Wrapping Up

Time for some short takes to clear the desk for the coming year.

Primeval and Other Times by Olga Tokarczuk. Nobel winner Tokarczuk uses very short chapters, each titled “The Time of …”, to depict life in an archetpyal Polish village from just before the outbreak of the First World War through the last years of the communist period. While the details are specifically Polish, the name makes clear that the village is meant to stand in for universal social and human experiences. Tokarczuk ventures a bit into the mythopoeic, turning a beggar girl from one of the first chapters into Cornspike, something of an earth mother of the nearby forest, a counterpoint to the respectable women of the village, someone who couples with a ghost and gives birth to a daughter with unusual powers. Tokarczuk also gives chapters to the icon of the Virgin in a nearby town, the soul of a drowned man, an “instructive game for one player,” a network of mushrooms extending through the whole environment, an orchard, and, once, God. She concentrates on three generations of one family, and their closest village acquaintances. The book is short, the people are mostly interesting, and the incidents are convincingly arranged. I think that Tokarczuk danced right up to the mythical, and then skittered away without following through; I don’t know if she was afraid of writing an out-and-out fantastical book, or if she thought hints were sufficient for her purposes. As it was, Primeval and Other Times felt more like a promise unkept.

The Electric State by Simon Stålenhag

The Electric State by Simon Stålenhag. The art in this large and gorgeous book plonks the remains of gigantic, half-destroyed battle robots into a nearly deserted landscape of an alternative 1990s California. Some of the robots have friendly amusement-park faces to add glee to the menace. Meanwhile, vast mushroom-shaped installations lurk in the background, emanating a red glow from layers of fortress windows and tethered to the landscape by vast numbers of tentacle-like cables. Few people remain to be seen, and most of those few hide permanently behind their VR helmets. Clearly something terrible, and yet terribly beautiful, has happened. The Electric State is Stålenhag’s third book, following Tales from the Loop and Things from the Flood. The other two similarly juxtaposed science fictional objects with mundane settings; they were set in his native Sweden, while The Electric State moves to America. The story itself doesn’t make a whole lot of sense (though its ambiguous ending is the best part about it). Doesn’t matter. The paintings capture a whole gorgeous menacing mood and are better prompts to the imagination than companions to a text.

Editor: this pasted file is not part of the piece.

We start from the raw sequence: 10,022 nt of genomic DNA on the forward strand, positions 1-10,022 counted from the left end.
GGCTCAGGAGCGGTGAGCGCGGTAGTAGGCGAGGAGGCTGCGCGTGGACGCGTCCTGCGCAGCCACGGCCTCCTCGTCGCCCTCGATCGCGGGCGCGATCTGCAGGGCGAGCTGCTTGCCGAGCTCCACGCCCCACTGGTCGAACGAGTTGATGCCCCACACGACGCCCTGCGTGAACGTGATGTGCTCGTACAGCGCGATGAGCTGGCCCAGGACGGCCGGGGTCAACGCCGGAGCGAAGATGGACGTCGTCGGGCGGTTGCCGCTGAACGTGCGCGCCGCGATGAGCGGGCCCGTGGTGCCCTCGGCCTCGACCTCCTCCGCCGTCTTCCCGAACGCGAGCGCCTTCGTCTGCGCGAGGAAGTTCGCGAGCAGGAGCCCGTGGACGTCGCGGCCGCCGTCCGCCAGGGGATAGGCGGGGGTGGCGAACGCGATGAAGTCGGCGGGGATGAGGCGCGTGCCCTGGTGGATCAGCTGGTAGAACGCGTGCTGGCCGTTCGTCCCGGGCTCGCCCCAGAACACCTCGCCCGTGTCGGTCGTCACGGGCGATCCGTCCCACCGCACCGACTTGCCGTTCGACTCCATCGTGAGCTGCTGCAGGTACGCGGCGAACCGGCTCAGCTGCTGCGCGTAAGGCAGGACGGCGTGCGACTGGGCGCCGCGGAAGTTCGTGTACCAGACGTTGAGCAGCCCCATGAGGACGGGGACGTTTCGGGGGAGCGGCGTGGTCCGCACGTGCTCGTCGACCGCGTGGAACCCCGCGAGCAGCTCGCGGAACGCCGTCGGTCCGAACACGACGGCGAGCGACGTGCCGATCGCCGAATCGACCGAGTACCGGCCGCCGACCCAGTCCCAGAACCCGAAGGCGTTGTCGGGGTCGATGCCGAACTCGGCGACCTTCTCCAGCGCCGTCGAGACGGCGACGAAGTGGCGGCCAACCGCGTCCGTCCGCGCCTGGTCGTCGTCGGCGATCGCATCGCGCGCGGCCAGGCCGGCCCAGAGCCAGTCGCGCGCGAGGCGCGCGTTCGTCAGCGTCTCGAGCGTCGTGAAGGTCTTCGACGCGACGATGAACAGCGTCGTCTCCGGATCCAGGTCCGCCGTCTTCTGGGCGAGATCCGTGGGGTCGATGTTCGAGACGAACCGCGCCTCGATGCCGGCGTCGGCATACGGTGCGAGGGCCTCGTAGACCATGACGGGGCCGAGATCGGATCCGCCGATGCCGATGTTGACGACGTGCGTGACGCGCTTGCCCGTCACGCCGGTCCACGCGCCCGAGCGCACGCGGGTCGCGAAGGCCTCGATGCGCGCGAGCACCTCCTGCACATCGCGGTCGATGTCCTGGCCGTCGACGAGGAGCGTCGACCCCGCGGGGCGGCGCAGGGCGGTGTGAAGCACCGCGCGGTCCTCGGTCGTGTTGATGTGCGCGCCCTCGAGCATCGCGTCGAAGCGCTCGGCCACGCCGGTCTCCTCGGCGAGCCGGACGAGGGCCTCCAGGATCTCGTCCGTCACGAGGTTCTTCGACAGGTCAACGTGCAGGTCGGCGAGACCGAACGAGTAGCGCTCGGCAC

Humankind: A Hopeful History by Rutger Bregman. Humankind considers what Bregman says is the radical notion that most people are good, most of the time. Bregman argues against some of the most famous artworks and social experiments that have depicted humans as eager to be horrible to one another. He found a real-life Lord of the Flies situation, in which Tongan schoolboys were stranded on an island for more than a year. After their rescue, they were in good health, and the preferred solution when conflicts arose was to separate the boys until they settled down. The Stanford Prison Experiment was not only flagrantly unethical, but it was stage-managed behind the scenes to increase conflict and bad behavior. Most people resisted giving simulated shocks in the Milgram psychological experiment. The expected breakdown of civil order during strategic bombing in World War II never happened, regardless of who was doing the bombing. Bregman touches lightly on evolutionary reasons that friendliness might have given homo sapiens a leg up on neantherthalensis and other species co-existent in pre-history. He talks about the long career of the idea that civilization is just a thin veneer, and that strong rulers are needed to rein in brutish humans. He thinks it’s an idea whose time has gone, and he marshals considerable evidence for why. Humankind is enlightening and hopeful, though it’s maybe a little short on the staying power of racism and, particularly, sexism. I found it well worth the time to read, and a well-argued counterpoint to gloom and doom.

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